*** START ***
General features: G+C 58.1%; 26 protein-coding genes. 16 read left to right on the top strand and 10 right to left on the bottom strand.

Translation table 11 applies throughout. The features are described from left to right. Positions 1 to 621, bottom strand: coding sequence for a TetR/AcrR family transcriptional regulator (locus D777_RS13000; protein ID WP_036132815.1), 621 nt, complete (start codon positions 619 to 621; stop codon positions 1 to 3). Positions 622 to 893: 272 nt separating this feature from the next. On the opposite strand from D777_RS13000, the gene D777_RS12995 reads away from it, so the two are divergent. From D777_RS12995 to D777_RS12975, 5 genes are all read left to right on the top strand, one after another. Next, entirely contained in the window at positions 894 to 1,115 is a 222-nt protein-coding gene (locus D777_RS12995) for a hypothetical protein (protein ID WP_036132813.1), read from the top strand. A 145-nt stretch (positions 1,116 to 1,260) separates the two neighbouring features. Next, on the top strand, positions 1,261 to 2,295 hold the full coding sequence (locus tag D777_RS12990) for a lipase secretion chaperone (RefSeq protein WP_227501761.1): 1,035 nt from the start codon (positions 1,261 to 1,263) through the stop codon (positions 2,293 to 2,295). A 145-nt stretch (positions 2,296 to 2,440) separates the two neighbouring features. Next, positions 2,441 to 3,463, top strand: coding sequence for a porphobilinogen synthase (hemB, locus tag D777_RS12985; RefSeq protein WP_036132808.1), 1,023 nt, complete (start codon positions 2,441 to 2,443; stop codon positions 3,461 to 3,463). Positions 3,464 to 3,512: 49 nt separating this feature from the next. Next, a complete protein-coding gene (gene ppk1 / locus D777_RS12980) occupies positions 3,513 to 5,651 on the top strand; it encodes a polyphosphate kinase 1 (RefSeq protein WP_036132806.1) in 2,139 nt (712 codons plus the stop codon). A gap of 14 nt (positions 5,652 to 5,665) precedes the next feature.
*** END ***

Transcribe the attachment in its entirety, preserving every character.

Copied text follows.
General features: G+C 58.1%; 26 protein-coding genes. 16 read left to right on the top strand and 10 right to left on the bottom strand.

Translation table 11 applies throughout. The features are described from left to right. Positions 1 to 621, bottom strand: coding sequence for a TetR/AcrR family transcriptional regulator (locus D777_RS13000; protein ID WP_036132815.1), 621 nt, complete (start codon positions 619 to 621; stop codon positions 1 to 3). Positions 622 to 893: 272 nt separating this feature from the next. On the opposite strand from D777_RS13000, the gene D777_RS12995 reads away from it, so the two are divergent. From D777_RS12995 to D777_RS12975, 5 genes are all read left to right on the top strand, one after another. Next, entirely contained in the window at positions 894 to 1,115 is a 222-nt protein-coding gene (locus D777_RS12995) for a hypothetical protein (protein ID WP_036132813.1), read from the top strand. A 145-nt stretch (positions 1,116 to 1,260) separates the two neighbouring features. Next, on the top strand, positions 1,261 to 2,295 hold the full coding sequence (locus tag D777_RS12990) for a lipase secretion chaperone (RefSeq protein WP_227501761.1): 1,035 nt from the start codon (positions 1,261 to 1,263) through the stop codon (positions 2,293 to 2,295). A 145-nt stretch (positions 2,296 to 2,440) separates the two neighbouring features. Next, positions 2,441 to 3,463, top strand: coding sequence for a porphobilinogen synthase (hemB, locus tag D777_RS12985; RefSeq protein WP_036132808.1), 1,023 nt, complete (start codon positions 2,441 to 2,443; stop codon positions 3,461 to 3,463). Positions 3,464 to 3,512: 49 nt separating this feature from the next. Next, a complete protein-coding gene (gene ppk1 / locus D777_RS12980) occupies positions 3,513 to 5,651 on the top strand; it encodes a polyphosphate kinase 1 (RefSeq protein WP_036132806.1) in 2,139 nt (712 codons plus the stop codon). A gap of 14 nt (positions 5,652 to 5,665) precedes the next feature.